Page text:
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Help identifying this component (capacitor)?

Discussion in 'Datasheets, Manuals and Component Identification' started by Protonus, Feb 18, 2015.

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  1. Protonus


    Feb 18, 2015
    Hi folks. Below is the circuit board out of a NewTrent USB battery charger. I believe I had a bad MicroUSB cable that I used with it one day and it stopped working. Opened it up to find this. Obviously I've to one or more failed components there, looks like it dead shorted the full 2 amps it outputs thru it.

    I'm guessing the scorched component is a filter capacitor, but beyond that, I'm not sure. I've never ran across this particular package before. Few questions:

    1.) Is it a cap?
    2.) If it's a cap, is it electrolytic?
    3.) It says 100 10V on it. Is that 100 uf, 10 Volts? Or 100 mf, 10 Volts?
    4.) Anyone know what brand that X symbol represents?
    5.) Is the red stripe for the positive end of the cap?

    Thanks so much in advance!

    NewTrent board.jpeg
  2. Arouse1973

    Arouse1973 Adam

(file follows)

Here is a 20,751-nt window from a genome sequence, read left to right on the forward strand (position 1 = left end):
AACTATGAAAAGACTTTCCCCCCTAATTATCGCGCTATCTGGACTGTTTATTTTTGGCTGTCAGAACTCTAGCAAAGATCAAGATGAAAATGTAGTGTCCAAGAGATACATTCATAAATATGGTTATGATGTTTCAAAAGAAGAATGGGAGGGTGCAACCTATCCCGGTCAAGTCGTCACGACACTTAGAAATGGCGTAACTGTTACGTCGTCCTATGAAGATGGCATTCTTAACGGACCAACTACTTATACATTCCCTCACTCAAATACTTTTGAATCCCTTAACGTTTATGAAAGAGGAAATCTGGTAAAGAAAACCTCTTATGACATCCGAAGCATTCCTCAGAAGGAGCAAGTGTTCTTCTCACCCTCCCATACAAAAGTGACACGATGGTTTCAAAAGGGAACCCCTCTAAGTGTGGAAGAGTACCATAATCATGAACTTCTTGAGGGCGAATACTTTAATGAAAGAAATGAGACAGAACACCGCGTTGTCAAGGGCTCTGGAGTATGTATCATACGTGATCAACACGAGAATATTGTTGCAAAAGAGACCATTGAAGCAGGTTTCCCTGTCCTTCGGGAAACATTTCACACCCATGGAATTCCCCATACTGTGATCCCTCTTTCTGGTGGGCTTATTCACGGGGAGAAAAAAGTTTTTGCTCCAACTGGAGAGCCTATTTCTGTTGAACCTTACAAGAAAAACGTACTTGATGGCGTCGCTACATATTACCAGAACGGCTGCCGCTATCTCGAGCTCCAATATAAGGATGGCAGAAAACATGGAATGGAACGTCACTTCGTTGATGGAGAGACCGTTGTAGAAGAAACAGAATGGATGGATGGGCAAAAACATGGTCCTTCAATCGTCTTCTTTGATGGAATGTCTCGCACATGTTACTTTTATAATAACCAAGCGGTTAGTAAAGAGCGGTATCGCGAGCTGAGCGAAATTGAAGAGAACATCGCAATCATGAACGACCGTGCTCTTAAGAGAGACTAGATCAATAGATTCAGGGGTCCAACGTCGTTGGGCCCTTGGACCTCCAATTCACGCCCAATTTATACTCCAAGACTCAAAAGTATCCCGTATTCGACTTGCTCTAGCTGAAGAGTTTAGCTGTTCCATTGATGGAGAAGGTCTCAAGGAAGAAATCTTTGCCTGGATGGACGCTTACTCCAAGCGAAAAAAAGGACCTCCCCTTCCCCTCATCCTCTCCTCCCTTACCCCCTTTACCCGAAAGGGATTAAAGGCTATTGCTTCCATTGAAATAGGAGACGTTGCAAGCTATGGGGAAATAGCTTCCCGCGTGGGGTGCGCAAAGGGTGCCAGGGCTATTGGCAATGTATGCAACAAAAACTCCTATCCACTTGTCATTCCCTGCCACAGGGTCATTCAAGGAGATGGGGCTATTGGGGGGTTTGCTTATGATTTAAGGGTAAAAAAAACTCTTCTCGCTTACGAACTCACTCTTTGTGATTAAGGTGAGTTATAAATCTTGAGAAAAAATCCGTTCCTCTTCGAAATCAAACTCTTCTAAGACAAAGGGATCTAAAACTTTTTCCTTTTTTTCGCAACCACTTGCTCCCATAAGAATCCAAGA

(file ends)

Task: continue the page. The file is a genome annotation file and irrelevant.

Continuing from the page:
Dec 18, 2013
    Looks like a 100uF 10 Volt Tantalum capacitor. They come in different case sizes so measure it to get the right one. Difficult to tell but looks like a case B or C. Case C (6032) 6mm x 3.2mm Case B (3528) 3.5mm x 2.8mm
    davenn and Protonus like this.
  3. davenn

    davenn Moderator

    Sep 5, 2009
    Adam has you on the correct path there

    it isn't uncommon to see them cooked like that
  4. KJ6EAD


    Aug 13, 2011
    The stripe is the cathode end and you're right about the full supply current being driven through the capacitor since Tantalum's usually fail short circuit.
    Protonus likes this.
  5. Protonus


    Feb 18, 2015
    Thank you so much for the help folks. Now that I know what this is (I've only ever worked with the "bead" style Tantalum's before), I measured it, it's a C - case. I looked at digikey, and sought replacements that weren't very pricey, yet had a low ESR. I picked out this one, and ordered a few of them:

    It had a 10% tolerance, and is 100 mOhm ESR, which I assume should be low enough, as there weren't many much lower than that. Hopefully will be replacing it soon!
  6. KJ6EAD


    Aug 13, 2011
    Replacing the capacitor may or may not correct the problem as there may be other damaged components, traces and/or vias on the board itself. It's relatively inexpensive to try though so have at it. :rolleyes:
  7. Protonus


    Feb 18, 2015
    Hey folks, sorry I forgot to update this. But I soldered in the new caps I ordered above in my prior post and.... it's all fixed and working great! Thanks so much for all your help!
    KJ6EAD, Martaine2005 and Arouse1973 like this.
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